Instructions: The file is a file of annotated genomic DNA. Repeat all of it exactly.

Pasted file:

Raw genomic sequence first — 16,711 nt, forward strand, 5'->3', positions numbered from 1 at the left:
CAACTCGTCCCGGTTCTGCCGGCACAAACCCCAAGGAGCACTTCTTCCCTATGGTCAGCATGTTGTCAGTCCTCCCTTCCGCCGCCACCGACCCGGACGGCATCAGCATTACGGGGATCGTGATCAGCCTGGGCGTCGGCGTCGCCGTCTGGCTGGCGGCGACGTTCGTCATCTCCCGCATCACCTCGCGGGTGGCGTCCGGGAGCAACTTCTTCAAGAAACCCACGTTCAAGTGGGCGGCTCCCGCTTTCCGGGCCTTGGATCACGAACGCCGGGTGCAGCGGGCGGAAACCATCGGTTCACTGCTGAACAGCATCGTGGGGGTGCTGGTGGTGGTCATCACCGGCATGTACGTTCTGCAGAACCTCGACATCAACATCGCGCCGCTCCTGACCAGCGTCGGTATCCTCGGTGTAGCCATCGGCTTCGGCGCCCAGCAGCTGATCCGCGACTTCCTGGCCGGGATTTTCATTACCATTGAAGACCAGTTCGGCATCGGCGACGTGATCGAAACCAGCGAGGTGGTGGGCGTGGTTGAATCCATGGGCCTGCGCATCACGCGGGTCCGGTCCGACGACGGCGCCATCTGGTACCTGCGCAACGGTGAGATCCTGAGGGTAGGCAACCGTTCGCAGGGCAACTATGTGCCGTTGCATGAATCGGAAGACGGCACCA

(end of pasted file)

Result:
Raw genomic sequence first — 16,711 nt, forward strand, 5'->3', positions numbered from 1 at the left:
CAACTCGTCCCGGTTCTGCCGGCACAAACCCCAAGGAGCACTTCTTCCCTATGGTCAGCATGTTGTCAGTCCTCCCTTCCGCCGCCACCGACCCGGACGGCATCAGCATTACGGGGATCGTGATCAGCCTGGGCGTCGGCGTCGCCGTCTGGCTGGCGGCGACGTTCGTCATCTCCCGCATCACCTCGCGGGTGGCGTCCGGGAGCAACTTCTTCAAGAAACCCACGTTCAAGTGGGCGGCTCCCGCTTTCCGGGCCTTGGATCACGAACGCCGGGTGCAGCGGGCGGAAACCATCGGTTCACTGCTGAACAGCATCGTGGGGGTGCTGGTGGTGGTCATCACCGGCATGTACGTTCTGCAGAACCTCGACATCAACATCGCGCCGCTCCTGACCAGCGTCGGTATCCTCGGTGTAGCCATCGGCTTCGGCGCCCAGCAGCTGATCCGCGACTTCCTGGCCGGGATTTTCATTACCATTGAAGACCAGTTCGGCATCGGCGACGTGATCGAAACCAGCGAGGTGGTGGGCGTGGTTGAATCCATGGGCCTGCGCATCACGCGGGTCCGGTCCGACGACGGCGCCATCTGGTACCTGCGCAACGGTGAGATCCTGAGGGTAGGCAACCGTTCGCAGGGCAACTATGTGCCGTTGCATGAATCGGAAGACGGCACCA